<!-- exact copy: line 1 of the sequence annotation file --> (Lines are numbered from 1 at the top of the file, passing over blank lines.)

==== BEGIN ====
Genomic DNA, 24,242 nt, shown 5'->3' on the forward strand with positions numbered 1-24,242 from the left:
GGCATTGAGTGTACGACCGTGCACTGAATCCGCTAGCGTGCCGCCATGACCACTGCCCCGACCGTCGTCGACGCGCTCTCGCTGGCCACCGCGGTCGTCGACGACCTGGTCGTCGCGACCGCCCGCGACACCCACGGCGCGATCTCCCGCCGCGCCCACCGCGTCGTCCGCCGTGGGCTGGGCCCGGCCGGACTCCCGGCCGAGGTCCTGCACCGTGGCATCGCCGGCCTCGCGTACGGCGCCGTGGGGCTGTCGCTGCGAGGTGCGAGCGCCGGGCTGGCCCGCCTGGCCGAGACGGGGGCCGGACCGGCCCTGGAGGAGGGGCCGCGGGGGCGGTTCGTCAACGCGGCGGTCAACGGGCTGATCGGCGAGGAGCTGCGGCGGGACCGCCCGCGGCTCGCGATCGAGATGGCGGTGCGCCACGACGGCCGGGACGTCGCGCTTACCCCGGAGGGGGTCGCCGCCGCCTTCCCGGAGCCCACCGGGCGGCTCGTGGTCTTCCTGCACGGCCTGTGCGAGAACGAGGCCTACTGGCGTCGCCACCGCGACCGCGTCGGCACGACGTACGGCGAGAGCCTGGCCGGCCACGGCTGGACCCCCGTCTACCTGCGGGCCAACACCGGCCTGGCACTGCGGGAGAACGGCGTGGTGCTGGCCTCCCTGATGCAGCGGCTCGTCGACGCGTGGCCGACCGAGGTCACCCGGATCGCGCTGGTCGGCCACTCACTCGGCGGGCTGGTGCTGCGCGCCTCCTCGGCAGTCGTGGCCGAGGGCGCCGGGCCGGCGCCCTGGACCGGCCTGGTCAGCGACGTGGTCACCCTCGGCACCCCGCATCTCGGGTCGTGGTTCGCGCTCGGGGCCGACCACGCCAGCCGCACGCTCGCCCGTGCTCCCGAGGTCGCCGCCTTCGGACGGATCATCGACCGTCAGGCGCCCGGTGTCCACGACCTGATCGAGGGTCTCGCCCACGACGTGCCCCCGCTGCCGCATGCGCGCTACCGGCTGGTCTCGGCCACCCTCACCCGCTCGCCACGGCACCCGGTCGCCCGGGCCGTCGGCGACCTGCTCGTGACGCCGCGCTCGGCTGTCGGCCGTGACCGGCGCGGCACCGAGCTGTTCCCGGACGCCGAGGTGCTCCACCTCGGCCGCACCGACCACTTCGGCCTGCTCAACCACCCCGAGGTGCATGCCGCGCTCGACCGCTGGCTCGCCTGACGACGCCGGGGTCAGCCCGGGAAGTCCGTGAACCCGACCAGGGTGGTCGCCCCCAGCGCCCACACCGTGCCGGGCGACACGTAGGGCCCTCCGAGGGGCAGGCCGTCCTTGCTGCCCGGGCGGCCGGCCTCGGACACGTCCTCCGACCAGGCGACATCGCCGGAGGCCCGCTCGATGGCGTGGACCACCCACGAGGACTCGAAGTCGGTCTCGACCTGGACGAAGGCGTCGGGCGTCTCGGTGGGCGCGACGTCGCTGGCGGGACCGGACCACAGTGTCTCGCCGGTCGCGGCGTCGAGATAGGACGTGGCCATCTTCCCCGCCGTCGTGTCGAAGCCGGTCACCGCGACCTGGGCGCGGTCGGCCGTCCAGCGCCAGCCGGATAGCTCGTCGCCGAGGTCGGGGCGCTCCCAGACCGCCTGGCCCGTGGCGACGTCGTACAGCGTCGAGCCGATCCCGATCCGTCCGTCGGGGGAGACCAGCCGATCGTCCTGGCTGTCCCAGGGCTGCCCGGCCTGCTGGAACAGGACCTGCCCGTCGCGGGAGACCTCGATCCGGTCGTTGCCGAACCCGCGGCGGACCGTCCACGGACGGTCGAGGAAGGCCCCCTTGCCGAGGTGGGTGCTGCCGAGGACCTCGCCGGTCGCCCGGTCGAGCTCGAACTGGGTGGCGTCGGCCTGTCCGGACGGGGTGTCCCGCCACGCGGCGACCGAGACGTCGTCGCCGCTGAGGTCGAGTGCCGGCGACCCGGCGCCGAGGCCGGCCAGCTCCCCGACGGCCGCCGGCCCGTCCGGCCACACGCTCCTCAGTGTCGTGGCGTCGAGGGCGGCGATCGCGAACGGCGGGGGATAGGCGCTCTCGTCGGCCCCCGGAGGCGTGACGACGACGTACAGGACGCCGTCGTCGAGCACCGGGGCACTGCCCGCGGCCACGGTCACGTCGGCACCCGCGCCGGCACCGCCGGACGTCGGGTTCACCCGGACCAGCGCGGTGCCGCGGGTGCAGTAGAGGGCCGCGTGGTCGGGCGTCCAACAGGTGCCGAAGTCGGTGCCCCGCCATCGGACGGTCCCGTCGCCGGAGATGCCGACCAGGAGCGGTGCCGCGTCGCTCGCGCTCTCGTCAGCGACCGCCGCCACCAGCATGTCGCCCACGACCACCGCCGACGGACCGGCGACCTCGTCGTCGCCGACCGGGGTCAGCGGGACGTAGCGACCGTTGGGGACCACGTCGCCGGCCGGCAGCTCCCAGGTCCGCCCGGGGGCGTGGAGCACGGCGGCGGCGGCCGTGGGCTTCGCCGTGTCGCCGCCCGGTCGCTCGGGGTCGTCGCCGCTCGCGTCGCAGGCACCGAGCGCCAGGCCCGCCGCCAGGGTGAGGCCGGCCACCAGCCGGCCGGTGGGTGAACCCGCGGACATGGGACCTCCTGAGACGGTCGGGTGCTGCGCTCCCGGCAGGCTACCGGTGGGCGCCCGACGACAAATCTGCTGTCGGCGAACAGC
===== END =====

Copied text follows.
Genomic DNA, 24,242 nt, shown 5'->3' on the forward strand with positions numbered 1-24,242 from the left: